Methods: We analyzed CalYOUTH longitudinal survey data when participants were 17, 21, and 23 years old. Our sample includes 243 PFY who participated in the youth surveys and their 392 children. Our dependent variable was a composite measure created from four survey items based on how often PFY engaged in each of the following activities in the past 30 days: spent time on an outing with a child, ate evening meals with the child, showed the child physical affection, and praised the child for doing something worthwhile. A composite measure was created at age 21 (alpha = 0.76) and age 23 (alpha = 0.80). Since some youth had up to three children at 21 and up to five children at 23, we used the mixed-effects regression (Level 1=PFY; Level 2=the child[ren]) to examine a wide range of youth- and children-level explanatory variables.
Results: On average, PFY reported spending time on an outing with children about once a week and practicing other parenting behaviors several times a week at ages 21 and 23. Regression analyses show two consistent predictors of youths’ active parenting behaviors: living with children (p<.001) and part-time education enrollment (p<.05). At age 21, youth were more likely to practice active parenting behaviors when their children had any physical, emotional, or mental disabilities limiting or interfering with their ability to learn or engaging other activities (p=.008). At age 23, Black PFY (vs. White PFY; p<.05) and PFY with an adequate level of tangible support (p<.001) were more likely to practice active parenting behaviors. At age 23, PFY were more likely to practice active parenting toward female than male children (p<.05). PFY with a substance use disorder at age 23 were less likely than their peers to show active parenting behaviors (p<.05).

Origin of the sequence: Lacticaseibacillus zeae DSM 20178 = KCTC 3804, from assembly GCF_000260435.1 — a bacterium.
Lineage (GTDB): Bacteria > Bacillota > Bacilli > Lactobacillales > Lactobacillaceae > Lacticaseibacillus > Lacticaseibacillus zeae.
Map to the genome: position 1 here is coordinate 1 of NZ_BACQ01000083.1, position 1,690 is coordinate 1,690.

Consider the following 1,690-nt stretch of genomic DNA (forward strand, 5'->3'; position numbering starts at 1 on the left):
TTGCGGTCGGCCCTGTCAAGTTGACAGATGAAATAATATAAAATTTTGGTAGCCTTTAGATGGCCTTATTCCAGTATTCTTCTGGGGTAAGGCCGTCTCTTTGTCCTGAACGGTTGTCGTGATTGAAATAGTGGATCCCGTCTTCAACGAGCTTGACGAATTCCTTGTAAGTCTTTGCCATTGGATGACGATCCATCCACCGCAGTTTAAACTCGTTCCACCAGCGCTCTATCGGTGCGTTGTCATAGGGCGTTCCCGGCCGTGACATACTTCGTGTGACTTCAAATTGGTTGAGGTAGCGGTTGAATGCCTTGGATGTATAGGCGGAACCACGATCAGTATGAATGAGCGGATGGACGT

Conclusions and Implications: Our results found that several parent subpopulations, parent characteristic, and child characteristics correlated with active parenting behaviors. Resident parents, PFY enrolled in school part-time, PFY with enough tangible support, female children, and children with a disability were each associated with increased activie parenting. Conversely, parents with a substance use disorder displayed lower active parenting than their peers. Our findings suggest that PFYs’ access to children, time availability with children, tangible support, and factors directly-related to children may affect PFY active parenting behaviors. Foster care parenting services should tailor services to match unique needs of each PFY and characteristics of their children. Additionally, services should be responsive to extended foster care requirments affecting PYFs’ parenting behaviors.